Objectives: To report a unique case series of detected kidney cancer following HT.

Methods: Between 1997 and 2018, 265 patients who underwent HT were enrolled and prospectively followed in the HT registry of the Sheba Medical Center.

Results: The series included 5 patients, 4 men and a woman (age range 35–50 years at HT). The patients were diagnosed with kidney tumors 6–11 years after HT (age range at diagnosis 40–72 years). Two of the men were identical twin brothers. At HT four patients received induction therapy with anti-thymocyte globulin and all received an initial immunosuppressive regimen based on cyclosporine. All male HT recipients had a history of heavy smoking. Two male patients developed allograft vasculopathy, but all had preserved heart function. The 72-year-old woman developed a kidney tumor of the native kidney 5 years after re-HT and kidney transplantation. Two patients had features of multifocal papillary renal cell carcinoma (RCC) and eventually underwent bilateral nephrectomy, while another patient underwent left partial nephrectomy with preserved renal function.

Conclusions: To the best of our knowledge, this is the first case series study describing kidney tumors following HT. With the improving outcomes and life expectancy of HT patients, a better understanding of the factors that determine cancer risk is of the utmost importance and may have a major impact on the non-cardiac surveillance.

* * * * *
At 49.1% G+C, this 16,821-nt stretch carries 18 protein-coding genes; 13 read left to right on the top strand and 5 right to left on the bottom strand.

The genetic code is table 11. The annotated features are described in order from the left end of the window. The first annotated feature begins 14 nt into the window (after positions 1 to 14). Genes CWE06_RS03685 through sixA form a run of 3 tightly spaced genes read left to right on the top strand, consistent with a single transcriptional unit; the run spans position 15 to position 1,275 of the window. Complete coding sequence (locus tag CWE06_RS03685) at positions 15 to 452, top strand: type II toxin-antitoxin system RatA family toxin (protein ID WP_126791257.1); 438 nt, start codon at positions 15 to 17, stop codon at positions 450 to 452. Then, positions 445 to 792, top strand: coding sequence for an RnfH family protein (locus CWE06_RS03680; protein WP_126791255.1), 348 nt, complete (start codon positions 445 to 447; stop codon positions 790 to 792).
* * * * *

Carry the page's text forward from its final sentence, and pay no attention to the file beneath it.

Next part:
April 2020
Yael Peled MD, Eilon Ram MD and Yehuda Shoenfeld MD FRCP MACR

The innovation that has taken place in medicine, combined with state-of-the-art technological developments, provides therapeutic options for patients in conditions that were previously considered incurable. This promotion at the same time presents us with new ethical challenges. In this article, we review the journey through life of an advanced heart failure patient, covering a variety of potential clinical and ethics subjects in the field of heart failure treatment. We review the ethical principles of the Hippocratic Oath against the background of the realities of practicing medicine and of the enormous advances in therapeutics.  

September 2018
Yael Peled MD, Dov Freimark MD, Yedael Har-Zahav MD, Eyal Nachum MD, Alexander Kogan MD, Yigal Kassif MD and Jacob Lavee MD

Background: Heart transplantation (HT) is the treatment of choice for patients with end-stage heart failure. The HT unit at the Sheba Medical Center is the largest of its kind in Israel.

Objectives: To evaluate the experience of HT at a single center, assess trends over 3 decades, and correlate with worldwide data.

Methods: Between 1990 and 2017, we reviewed all 285  adult HT patients. Patients were grouped by year of HT: 1990–1999 (decade 1), 2000–2009 (decade 2), and 2010–2017 (decade 3).

Results: The percentage of women undergoing HT has increased and etiology has shifted from ischemic to non-ischemic cardiomyopathy (10% vs. 25%, P = 0.033; 70% vs. 40% ischemic, for decades 1 vs. 3, respectively). Implantation of left ventricular assist device as a bridge to HT has increased. Metabolic profile has improved over the years with lower low-density lipoprotein, diabetes, and hypertension after HT (101 mg/dl, 27%, and 41% at decade 3, respectively). There has been a prominent change in immunosuppressive treatments, currently more than 90% are treated with tacrolimus, compared with 2.7% and 30.9% in decades 1 and 2, respectively (P < 0.001). Cardiac allograft vasculopathy (CAV) rates have declined significantly (47% vs. 17.5% for decades 1 and 2, P < 0.001) as have the combined endpoint of CAV/death. Similarly, the current incidence of acute rejections is significantly lower.

Conclusions: Our analysis of over 25 years of a single-center experience with HT shows encouraging improved results, which are in line with worldwide standards and experience.